Being charged with a domestic violence criminal charge can be a very emotional experience, particularly because of the relationship between parties involved. It is important to understand how someone can be charged with a domestic violence charge and what the potential penalties are, since they are different than non-domestic violence charges.
Domestic violence charges include: "assault, aggravated assault, battery, aggravated battery, sexual assault, sexual battery, stalking, aggravated stalking, kidnapping, false imprisonment, or any criminal offense resulting in physical injury or death of one family or household member by another family or household member." Many people believe that a criminal charge can only be considered domestic violence if committed by one spouse toward another spouse. In Florida, family or household member is defined as: "spouses, former spouses, persons related by blood or marriage, persons who are presently residing together as if a family or who have resided together in the past as if a family, and persons who are parents of a child in common regardless of whether they have been married."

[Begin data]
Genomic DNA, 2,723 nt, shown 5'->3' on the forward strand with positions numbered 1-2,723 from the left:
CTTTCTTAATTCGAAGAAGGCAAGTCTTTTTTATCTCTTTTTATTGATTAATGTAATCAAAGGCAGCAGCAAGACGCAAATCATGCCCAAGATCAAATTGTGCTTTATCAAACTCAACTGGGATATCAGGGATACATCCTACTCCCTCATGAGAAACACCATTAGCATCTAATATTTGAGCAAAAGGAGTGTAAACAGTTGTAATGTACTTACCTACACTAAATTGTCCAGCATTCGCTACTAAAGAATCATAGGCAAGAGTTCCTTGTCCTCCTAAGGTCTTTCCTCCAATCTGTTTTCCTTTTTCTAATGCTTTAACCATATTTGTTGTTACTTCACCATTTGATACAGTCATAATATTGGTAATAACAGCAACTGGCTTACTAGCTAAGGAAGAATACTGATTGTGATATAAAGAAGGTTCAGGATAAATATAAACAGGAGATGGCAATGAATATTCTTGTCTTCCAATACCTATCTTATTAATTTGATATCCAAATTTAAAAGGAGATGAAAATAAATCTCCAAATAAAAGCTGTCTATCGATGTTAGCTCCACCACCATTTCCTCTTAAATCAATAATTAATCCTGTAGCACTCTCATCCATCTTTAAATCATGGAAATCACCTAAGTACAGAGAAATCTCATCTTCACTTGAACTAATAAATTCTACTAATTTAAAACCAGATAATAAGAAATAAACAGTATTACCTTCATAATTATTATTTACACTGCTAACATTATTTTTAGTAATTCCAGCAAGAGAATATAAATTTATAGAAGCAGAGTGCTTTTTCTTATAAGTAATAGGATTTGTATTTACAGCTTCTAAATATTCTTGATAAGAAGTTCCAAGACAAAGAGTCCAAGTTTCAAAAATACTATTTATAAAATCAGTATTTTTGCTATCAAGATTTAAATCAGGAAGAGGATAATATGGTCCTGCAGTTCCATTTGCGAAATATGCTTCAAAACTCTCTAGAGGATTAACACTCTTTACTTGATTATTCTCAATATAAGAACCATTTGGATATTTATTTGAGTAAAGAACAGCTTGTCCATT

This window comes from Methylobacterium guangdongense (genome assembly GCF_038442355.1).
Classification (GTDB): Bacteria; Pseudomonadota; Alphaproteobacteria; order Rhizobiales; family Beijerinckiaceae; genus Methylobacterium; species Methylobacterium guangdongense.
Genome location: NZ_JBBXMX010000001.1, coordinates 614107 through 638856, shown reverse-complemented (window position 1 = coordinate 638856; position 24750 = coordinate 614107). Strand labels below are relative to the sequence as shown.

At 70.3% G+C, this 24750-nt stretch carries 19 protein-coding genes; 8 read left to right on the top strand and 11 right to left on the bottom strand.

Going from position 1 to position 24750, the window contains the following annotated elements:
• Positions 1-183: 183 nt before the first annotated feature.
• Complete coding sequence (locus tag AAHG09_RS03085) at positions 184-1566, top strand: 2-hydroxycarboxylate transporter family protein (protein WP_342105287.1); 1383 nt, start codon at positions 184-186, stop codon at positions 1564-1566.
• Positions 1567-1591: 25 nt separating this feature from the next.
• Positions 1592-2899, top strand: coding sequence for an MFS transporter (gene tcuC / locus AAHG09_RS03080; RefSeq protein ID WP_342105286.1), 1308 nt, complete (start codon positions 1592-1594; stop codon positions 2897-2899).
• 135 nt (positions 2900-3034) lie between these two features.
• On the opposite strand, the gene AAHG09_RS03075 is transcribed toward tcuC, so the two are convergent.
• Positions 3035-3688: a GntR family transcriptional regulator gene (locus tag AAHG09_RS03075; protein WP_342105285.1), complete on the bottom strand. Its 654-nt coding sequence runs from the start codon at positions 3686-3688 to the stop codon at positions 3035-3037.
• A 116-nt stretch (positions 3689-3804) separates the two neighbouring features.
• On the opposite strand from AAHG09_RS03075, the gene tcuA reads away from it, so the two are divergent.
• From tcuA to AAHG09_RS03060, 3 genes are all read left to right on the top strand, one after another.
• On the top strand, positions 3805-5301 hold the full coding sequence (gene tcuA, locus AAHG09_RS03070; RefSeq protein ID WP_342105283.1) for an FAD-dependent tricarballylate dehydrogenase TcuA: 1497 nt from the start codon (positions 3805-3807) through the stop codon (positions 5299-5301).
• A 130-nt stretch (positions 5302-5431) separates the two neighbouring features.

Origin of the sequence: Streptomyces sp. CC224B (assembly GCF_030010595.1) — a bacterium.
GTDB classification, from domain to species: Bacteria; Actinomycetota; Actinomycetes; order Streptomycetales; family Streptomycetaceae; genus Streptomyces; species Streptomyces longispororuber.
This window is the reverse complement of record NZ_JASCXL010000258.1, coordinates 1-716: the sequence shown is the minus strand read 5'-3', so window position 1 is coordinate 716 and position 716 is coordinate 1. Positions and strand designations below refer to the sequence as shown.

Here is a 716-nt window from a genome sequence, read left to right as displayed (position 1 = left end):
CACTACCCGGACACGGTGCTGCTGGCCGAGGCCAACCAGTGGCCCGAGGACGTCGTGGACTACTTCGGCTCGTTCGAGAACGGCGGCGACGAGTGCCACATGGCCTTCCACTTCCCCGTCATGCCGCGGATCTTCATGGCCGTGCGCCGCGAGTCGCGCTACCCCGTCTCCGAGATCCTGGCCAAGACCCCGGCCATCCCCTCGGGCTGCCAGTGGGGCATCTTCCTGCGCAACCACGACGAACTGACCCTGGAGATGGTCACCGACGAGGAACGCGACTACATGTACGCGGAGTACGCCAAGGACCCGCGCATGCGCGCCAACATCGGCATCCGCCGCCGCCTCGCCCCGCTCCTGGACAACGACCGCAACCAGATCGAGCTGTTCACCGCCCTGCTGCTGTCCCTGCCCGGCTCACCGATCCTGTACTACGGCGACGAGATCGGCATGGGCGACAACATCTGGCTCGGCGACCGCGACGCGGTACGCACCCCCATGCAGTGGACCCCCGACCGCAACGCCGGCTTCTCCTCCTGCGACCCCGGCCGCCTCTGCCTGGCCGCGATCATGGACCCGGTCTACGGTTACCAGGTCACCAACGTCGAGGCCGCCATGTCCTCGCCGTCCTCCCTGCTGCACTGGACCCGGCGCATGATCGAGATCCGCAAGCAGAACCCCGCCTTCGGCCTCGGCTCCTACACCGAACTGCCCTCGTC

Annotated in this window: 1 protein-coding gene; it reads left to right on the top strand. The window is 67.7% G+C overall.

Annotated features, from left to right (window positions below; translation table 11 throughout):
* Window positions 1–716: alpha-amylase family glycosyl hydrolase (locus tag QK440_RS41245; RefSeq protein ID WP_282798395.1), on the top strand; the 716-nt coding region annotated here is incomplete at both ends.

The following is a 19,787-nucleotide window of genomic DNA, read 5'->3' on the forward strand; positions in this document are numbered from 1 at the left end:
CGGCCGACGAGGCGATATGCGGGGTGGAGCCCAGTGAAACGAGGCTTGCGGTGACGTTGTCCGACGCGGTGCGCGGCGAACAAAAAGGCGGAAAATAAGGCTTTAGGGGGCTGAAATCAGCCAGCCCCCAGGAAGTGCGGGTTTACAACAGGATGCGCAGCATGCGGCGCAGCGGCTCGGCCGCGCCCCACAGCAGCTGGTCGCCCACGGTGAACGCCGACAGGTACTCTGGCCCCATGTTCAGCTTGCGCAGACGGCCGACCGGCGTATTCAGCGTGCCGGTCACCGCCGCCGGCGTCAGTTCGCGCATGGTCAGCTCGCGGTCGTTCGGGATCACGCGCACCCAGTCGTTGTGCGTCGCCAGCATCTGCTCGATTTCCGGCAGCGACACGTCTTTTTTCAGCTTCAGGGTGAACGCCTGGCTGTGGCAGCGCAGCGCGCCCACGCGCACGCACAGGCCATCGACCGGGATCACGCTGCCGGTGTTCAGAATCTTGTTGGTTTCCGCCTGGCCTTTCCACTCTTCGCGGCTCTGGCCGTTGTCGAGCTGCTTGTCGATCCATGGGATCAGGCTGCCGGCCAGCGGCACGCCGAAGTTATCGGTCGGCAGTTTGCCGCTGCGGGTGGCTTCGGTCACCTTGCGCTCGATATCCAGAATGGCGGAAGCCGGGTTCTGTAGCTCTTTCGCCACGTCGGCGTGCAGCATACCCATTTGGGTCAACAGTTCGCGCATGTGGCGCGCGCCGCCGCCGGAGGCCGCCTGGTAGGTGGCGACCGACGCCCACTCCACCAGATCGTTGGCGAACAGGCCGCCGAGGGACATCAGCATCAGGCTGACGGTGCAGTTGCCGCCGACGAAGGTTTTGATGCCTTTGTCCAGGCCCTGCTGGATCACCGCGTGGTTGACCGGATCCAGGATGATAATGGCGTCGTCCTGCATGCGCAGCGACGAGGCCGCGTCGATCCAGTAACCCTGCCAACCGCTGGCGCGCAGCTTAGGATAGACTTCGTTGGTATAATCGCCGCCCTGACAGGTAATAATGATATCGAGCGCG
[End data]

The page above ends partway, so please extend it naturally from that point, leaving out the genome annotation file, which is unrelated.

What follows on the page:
When the police are called to the scene of a potential domestic violence situation, someone will almost certainly get arrested. Sometimes who is arrested is based solely on which party has more scrapes and bruises, or which party is a smoother talker. Then, you cannot even bond out of jail until seen by a magistrate judge who will then determine what your bond amount will be after hearing from the prosecutor. Even though some domestic violence cases get dismissed prior to filing or early on during discovery, the person arrested will now have that arrest reflected on their criminal record. And, unfortunately, domestic violence crimes can never be sealed or expunged. Your attorney would have to try to get the prosecutor to change the charge in order to be eligible.
If your case is not dismissed, in addition to the standard potential penalties that may be imposed for the specific crime, a person who is found guilty of or accepts a plea, will be ordered to a minimum of 12 months of probation and must attend a batterer's intervention program. If adjudicated/convicted of the crime, the court must order a minimum of 5 days in the county jail, regardless of the severity of the offense.
It is important to hire an attorney you can trust and that can help get you the best resolution possible for your case. We care about our clients and the impact criminal charges have on their lives. Contact us for a free consultation.